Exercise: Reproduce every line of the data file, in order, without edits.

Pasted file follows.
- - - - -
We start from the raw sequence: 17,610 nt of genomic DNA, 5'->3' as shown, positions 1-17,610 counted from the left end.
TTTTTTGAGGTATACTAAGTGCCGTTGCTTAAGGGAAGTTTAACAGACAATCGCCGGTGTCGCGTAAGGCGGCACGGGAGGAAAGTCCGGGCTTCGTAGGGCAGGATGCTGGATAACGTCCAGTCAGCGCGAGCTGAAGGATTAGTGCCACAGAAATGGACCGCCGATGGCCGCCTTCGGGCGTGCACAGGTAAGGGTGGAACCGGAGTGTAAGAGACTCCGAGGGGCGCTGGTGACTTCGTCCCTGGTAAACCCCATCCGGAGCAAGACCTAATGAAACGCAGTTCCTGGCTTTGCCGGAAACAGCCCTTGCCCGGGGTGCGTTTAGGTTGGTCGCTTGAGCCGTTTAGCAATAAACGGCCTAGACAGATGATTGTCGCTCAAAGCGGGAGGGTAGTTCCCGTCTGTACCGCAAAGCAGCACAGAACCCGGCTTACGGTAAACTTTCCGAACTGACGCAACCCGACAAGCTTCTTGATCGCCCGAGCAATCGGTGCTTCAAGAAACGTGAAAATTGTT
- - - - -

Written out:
We start from the raw sequence: 17,610 nt of genomic DNA, 5'->3' as shown, positions 1-17,610 counted from the left end.
TTTTTTGAGGTATACTAAGTGCCGTTGCTTAAGGGAAGTTTAACAGACAATCGCCGGTGTCGCGTAAGGCGGCACGGGAGGAAAGTCCGGGCTTCGTAGGGCAGGATGCTGGATAACGTCCAGTCAGCGCGAGCTGAAGGATTAGTGCCACAGAAATGGACCGCCGATGGCCGCCTTCGGGCGTGCACAGGTAAGGGTGGAACCGGAGTGTAAGAGACTCCGAGGGGCGCTGGTGACTTCGTCCCTGGTAAACCCCATCCGGAGCAAGACCTAATGAAACGCAGTTCCTGGCTTTGCCGGAAACAGCCCTTGCCCGGGGTGCGTTTAGGTTGGTCGCTTGAGCCGTTTAGCAATAAACGGCCTAGACAGATGATTGTCGCTCAAAGCGGGAGGGTAGTTCCCGTCTGTACCGCAAAGCAGCACAGAACCCGGCTTACGGTAAACTTTCCGAACTGACGCAACCCGACAAGCTTCTTGATCGCCCGAGCAATCGGTGCTTCAAGAAACGTGAAAATTGTT